The young British rider started the race as a chief lieutenant for Ineos Grenadiers to help Geraint Thomas fight for the pink jersey. Now, after Thursday’s explosive stage 18 to Laghi di Cancano, Geoghegan Hart is on the shortest list of contenders to win the overall.
Geoghegan Hart dropped current race leader Wilco Kelderman on the Passo Stelvio and then powered ahead with Sunweb’s Jai Hindley to the final climb, where Hindley ultimately pipped him in the sprint to win the stage. But Geoghegan Hart took a huge step toward the Giro’s pink jersey. He started the day 2:59 in arrears and is now just 15 seconds out of the race lead.
“It’s really unexpected, especially if you look at how the first days of the race were,” Geoghegan Hart said after the stage. “I was pretty far behind after a few stages, so I’m happy. It’s pretty unexpected, to be honest. We can almost smell Milan now.”
The rally for pink came on the Giro’s toughest stage, which featured the brutal ascent of the Stelvio followed by the climb to Lago di Cancano. Ineos Grenadiers was one of the more aggressive squads on the stage, with Filippo Ganna and Ben Swift attacking into the day’s breakaway, and then attacking again after that break was caught. The two pushed ahead to the base of the Stelvio, as behind, Team Sunweb powered the GC group ahead in an attempt to vault Kelderman into pink.
“We didn’t really have a specific game plan going into the stage, other than to get one or two riders up the road, and it was a pretty tricky start but we achieved our first primary goal with Swifty and Filippo,” Geoghegan Hart said. “It was super impressive to see.”
The hulking Stelvio is among the longest and highest climbs in European cycling, rising 1,800 meters (5,905 feet) over 24 kilometers. Team Sunweb set the pace early, with its top climbing domestiques Sam Ooman, Chris Hamilton, and Martijn Tusveld powering at the front of the peloton. The pace quickly shredded the front group of GC favorites, with race leader João Almeida (Deceuninck–Quick-Step) falling away early, with Vincenzo Nibali (Trek-Segafredo), Jakob Fuglsang (Astana), and others falling away by the climb’s midpoint.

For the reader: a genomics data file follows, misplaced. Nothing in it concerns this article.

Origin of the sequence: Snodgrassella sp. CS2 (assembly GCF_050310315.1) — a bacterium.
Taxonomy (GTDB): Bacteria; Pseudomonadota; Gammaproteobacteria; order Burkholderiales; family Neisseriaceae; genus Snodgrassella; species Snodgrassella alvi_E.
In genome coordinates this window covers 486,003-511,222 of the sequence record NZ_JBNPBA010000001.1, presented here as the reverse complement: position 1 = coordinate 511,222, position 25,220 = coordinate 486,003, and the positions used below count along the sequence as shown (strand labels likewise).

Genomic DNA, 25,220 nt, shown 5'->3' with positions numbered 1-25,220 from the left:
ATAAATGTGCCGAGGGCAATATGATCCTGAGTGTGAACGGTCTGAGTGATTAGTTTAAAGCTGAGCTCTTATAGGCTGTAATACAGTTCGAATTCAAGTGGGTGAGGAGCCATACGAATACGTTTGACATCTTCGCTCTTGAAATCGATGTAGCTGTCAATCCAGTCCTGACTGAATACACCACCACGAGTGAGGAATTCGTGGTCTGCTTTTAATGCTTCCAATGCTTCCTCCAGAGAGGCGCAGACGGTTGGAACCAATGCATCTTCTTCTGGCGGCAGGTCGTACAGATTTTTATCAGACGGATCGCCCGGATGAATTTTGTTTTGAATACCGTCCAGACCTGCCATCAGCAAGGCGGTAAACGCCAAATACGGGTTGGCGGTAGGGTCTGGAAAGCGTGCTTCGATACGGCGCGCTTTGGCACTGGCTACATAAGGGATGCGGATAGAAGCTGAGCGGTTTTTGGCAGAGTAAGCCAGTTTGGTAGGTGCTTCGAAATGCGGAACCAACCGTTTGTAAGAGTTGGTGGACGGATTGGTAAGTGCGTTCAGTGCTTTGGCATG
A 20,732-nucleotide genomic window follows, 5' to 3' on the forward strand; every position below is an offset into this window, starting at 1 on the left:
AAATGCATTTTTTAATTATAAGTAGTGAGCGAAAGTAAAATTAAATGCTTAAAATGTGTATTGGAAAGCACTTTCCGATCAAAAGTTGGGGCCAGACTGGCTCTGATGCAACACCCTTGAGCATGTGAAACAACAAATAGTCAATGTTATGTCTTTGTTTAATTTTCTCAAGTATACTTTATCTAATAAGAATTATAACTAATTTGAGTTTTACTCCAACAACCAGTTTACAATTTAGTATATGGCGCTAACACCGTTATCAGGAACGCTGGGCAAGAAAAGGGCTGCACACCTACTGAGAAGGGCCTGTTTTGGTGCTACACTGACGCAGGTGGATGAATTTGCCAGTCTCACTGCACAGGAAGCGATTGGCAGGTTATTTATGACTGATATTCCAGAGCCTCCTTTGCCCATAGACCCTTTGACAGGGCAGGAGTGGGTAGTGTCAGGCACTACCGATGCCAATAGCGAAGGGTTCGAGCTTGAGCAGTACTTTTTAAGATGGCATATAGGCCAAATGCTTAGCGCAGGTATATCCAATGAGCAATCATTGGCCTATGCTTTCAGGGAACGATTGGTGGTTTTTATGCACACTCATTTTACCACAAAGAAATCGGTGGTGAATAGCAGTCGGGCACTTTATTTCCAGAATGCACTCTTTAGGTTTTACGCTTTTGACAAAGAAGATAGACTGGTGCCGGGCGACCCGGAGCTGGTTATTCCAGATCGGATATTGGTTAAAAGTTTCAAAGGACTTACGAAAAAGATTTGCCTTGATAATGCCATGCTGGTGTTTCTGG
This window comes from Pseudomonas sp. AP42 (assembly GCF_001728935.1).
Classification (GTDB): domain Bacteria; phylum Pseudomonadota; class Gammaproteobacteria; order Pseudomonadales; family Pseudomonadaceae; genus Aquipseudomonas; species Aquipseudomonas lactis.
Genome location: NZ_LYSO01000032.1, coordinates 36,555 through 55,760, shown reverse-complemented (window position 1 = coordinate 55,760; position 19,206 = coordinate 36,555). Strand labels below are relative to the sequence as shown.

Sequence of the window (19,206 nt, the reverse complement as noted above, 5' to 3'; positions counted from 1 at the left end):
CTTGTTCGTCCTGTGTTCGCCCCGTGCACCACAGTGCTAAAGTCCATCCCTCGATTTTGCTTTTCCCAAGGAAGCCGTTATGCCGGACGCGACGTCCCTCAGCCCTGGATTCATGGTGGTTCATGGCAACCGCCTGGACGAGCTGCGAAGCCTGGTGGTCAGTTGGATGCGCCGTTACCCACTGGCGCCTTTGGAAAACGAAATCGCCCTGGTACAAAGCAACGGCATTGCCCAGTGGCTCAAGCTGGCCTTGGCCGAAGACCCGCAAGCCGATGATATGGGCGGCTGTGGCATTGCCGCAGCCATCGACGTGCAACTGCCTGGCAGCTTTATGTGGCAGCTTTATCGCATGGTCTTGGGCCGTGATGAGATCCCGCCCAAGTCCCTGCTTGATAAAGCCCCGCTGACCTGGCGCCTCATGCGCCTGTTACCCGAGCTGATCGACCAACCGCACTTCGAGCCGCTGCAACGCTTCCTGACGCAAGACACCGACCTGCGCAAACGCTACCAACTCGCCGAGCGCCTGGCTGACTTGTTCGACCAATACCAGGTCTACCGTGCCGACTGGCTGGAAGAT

But it was then that Ineos Grenadiers played its next card. Australian TT ace Rohan Dennis took the front and began setting a punishing tempo up the climb, pedaling a low cadence on the steep ramps. The pace was too much for Kelderman, Sunweb’s leader, who fell away, while Geoghegan Hart and Hindley rode on ahead.
“Rohan basically rode 99 percent of the race off his wheel, so that was super impressive,” Geoghegan Hart said, adding, “I can only really thank my teammates. I didn’t do much in the end, it was 90 percent them I’d say.”
Dennis continued to ride down the descent, as Geoghegan Hart and Hindley followed, setting up a two-up fight for the stage win. After Dennis peeled away at the base of the final climb Geoghegan Hart took the front, as Hindley refused to work, later admitting that his squad told him to not contribute to the pace-setting.
Kelderman tried to narrow the gap to the two, while Geoghegan Hart had two goals to juggle: the stage win and time on GC. In the end, he chose to ride to the finish, which allowed Hindley to save his legs and beat him in the sprint.
Cameras caught sight of Geoghegan Hart speaking to Hindley on the climb. At the finish, he shook his head in disappointment as he crossed the line. After the stage, Geoghegan Hart had a diplomatic perspective on the racing dynamics.
“It was kind of tricky to know how the situation was behind, and how everything would be after such a hard stage,” Geoghegan Hart said. “Congrats to [Hindley]. He’s a super nice guy — friend of mine. I think in hindsight it was a pretty crazy stage and we started out to take time and we did that.”
With his strengths as a climber and individual time trialist, Geoghegan Hart now has a clear pathway to seize the Giro d’Italia overall. While Sunweb controls the jersey with Kelderman, Thursday’s stage showed that the Dutchman is not as strong as he’d like to be on the soaring climbs. Hindley, meanwhile, is a strong climber who is not quite as skilled as his teammate in the individual time trial.
If Geoghegan Hart can drop Kelderman on Saturday’s mountainous stage 20 to Sestriere, and then beat Hindley in Sunday’s individual time trial into Milan, the Giro’s top prize could be his.
Such a result would mark a milestone for both Geoghegan Hart and Team Ineos. The British squad is in the midst of a generational shift, with veterans like Froome and Thomas fading into the background as younger stars Richard Carapaz, Ivan Sosa, and Geoghegan Hart come to the fore. Winning the Giro — even finishing on the podium — would boost Geoghegan Hart’s stature within the team and amongst British cycling fans.
Such a result is easier said than done, of course, and right now the British rider is taking things one goal at a time.
“We can almost smell Milan now,” he said. “Stay focused and see what happens.”